Michael Victor Bowman: Writing, Subverting Old Tropes & The Book of Witches

Michael Victor Bowman was once chased by an angry hippo in Tanzania -- the most interesting seven seconds of his life. The most interesting six seconds are another story… He grew up preferring fantasy to football, and, as a writer, he’ll try any genre at least once, but always comes home to science fiction and... Continue Reading →

Matt Beeson: Modern & Progressive Takes on Witchcraft & The Book of Witches

Matt Beeson is father to Brandon, husband to Nola; these are the things he knows for certain. He works as an engineer and primarily writes reports and the occasional technical paper (he even does some engineering from time to time). The Book of Witches is his first foray into fiction and he very much hopes... Continue Reading →

Garry Coulthard: Growing up with Pendle Hill & ‘The Book of Witches’

The legendary Garry Coulthard of grimgarry.com tells all about growing up near Pendle (not to mention his dalliances with real witches). He also discusses the researching and writing of his new story in The Book of Witches available through Amazon, Waterstones (soon), and all good retailers. Based in North West England, Garry has both a... Continue Reading →

Nadine Dalton-West & Isabella Hunter Discuss Folklore, Technology, and ‘The Book of Witches’

The Sin of Witchcraft. We read about it, we look on it from the outside; but we can hardly realize the terror it induced [...]Lois the Witch by Elizabeth Gaskell The paperback edition of The Book of Witches, a radical new anthology curated by none other than A J Dalton approaches (Kindle edition out now).... Continue Reading →

A J Dalton and Adam Lively Talk ‘The Book of Witches’

The Witch of Endor in the Bible is very far from being a negative figure, so why then have women and others been persecuted for witchcraft in the UK for centuries?A J Dalton provides us with answers in a gripping introduction. A J Dalton, best-selling novelist and creator of the metaphysical fantasy genre returns to discuss his... Continue Reading →

Q&A with Phil Clarke, Script Consultant: Experiences in the Film Industry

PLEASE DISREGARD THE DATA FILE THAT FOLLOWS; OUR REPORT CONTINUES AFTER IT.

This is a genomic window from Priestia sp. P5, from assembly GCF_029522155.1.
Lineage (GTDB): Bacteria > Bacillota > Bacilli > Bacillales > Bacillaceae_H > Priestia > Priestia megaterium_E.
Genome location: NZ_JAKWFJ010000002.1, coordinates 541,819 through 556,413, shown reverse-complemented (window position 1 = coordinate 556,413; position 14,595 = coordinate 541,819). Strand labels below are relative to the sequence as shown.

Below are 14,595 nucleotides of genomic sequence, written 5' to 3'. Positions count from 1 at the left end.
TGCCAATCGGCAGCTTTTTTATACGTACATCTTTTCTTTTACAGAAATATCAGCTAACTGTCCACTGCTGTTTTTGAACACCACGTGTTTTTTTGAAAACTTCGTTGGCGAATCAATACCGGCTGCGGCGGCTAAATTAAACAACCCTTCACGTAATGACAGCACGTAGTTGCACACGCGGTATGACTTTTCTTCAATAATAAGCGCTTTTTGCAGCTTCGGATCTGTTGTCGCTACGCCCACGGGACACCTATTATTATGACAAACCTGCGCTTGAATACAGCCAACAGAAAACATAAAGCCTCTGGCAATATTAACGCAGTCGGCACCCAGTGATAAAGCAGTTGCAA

Phil Clarke has been a dedicated script consultant for over a decade. He spent the best part of twenty years in the movie business, working on feature films by major Hollywood studios including Warner Brothers, Paramount, 20th Century Fox and United Artists, and production/distribution companies Miramax, Lucasfilm and Intermedia. Phil Clarke. Phil consults on all genres, and his enviable career experience has helped him to... Continue Reading →

Aria Ligi Talks Writing, Politics, and the Poetic Objective

We talk to Aria Ligi, Senior Poetry Editor at October Hill Magazine, about her work, inspirations, and the role poets can play in our current political landscape. Aria's work has been published in numerous magazines, chapbooks, and anthologies including Light Magazine, October Hill Magazine, The Australian Times and the Vermillion Literary Project. Two of her earlier books, Temple of Love: Poems for Marie Antoinette and Blood,... Continue Reading →

McKenzie Austin Talks Fantasy, Editing & What Not to Do for Self-Publishing Writers

McKenzie Austin is the one-and-only award-winning, self-published, Wisconsinite cheese-enthusiast author of the highly successful 'Panagea Tales' series, a four-part fantasy epic set in a dystopian world where steampunk pirates battle to save the future. Yes, that's quite an elevator pitch. Today, McKenzie answers our questions on writing, editing, and how to avoid the pitfalls of... Continue Reading →

Q&A with Writer-Scholar Simon Lee-Price

Simon Lee-Price returns to answer our questions about his academic research, writerly inspirations, and the role that philosophy plays in literature. How do Romantics like Lord Byron inform the trope of the suffering writer? Moreover, what can we learn from Henry Miller about writing? And how does habitual creativity inspire writers and artists to carry... Continue Reading →

Charis Wightman on Writing ‘The Girl from Saikea’

Author and English teacher Charis Wightman (Manchester Writing School) recently published her first novel, The Girl from Saikea on Amazon. The story deals with sensitive themes like totalitarianism, politics, and human rights. Protagonist Mai's struggle for freedom and a sense of identity outside the confines of Saikea (her home country ruled with an iron grip)... Continue Reading →

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